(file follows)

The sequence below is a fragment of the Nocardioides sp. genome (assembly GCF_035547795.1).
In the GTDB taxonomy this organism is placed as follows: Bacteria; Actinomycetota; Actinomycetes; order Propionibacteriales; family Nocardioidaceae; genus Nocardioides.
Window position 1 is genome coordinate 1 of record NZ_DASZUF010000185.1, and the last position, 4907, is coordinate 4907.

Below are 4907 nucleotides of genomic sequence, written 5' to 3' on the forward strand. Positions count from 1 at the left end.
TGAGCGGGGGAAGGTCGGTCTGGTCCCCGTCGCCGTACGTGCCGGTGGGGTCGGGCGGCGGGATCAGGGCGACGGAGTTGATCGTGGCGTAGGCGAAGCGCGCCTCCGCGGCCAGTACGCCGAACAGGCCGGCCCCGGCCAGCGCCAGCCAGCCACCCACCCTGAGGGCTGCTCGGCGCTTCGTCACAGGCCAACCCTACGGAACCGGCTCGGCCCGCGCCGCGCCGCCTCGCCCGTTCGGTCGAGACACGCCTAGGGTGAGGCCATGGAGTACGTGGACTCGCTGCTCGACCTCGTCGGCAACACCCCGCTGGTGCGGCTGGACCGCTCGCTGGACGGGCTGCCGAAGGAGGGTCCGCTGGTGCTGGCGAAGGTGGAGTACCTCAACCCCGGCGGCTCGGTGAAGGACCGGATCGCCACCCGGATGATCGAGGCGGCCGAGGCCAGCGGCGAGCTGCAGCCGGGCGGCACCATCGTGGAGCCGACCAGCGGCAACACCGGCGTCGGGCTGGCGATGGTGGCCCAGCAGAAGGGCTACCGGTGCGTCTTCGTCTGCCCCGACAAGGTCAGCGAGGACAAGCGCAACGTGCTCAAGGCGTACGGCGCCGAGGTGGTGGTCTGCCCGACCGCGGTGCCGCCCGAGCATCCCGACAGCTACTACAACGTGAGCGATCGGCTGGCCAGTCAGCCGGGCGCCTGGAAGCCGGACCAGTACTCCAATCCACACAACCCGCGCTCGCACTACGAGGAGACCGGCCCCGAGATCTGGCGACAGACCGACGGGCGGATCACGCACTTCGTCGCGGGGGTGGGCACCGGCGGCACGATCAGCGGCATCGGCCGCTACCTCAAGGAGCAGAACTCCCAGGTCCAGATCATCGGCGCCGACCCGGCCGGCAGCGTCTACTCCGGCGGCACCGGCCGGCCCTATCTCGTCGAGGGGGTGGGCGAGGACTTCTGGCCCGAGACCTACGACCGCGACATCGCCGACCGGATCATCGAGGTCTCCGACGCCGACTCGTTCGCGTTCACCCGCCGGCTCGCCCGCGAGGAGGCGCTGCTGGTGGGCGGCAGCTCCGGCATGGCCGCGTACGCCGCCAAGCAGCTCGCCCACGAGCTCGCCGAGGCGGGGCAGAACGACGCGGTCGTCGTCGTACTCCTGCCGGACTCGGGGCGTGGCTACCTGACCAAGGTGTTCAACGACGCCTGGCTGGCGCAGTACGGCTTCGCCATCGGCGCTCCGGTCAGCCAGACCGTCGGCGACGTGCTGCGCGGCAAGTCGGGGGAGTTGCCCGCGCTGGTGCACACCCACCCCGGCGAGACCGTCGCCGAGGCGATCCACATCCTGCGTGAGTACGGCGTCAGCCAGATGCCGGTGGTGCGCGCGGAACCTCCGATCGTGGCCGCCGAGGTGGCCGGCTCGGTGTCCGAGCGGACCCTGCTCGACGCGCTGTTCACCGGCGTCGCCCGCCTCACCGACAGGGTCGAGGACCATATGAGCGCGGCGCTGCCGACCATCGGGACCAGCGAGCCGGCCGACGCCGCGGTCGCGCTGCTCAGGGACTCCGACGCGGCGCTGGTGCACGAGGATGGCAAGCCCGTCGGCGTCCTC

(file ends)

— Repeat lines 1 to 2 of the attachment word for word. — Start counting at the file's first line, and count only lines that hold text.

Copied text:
The sequence below is a fragment of the Nocardioides sp. genome (assembly GCF_035547795.1).
In the GTDB taxonomy this organism is placed as follows: Bacteria; Actinomycetota; Actinomycetes; order Propionibacteriales; family Nocardioidaceae; genus Nocardioides.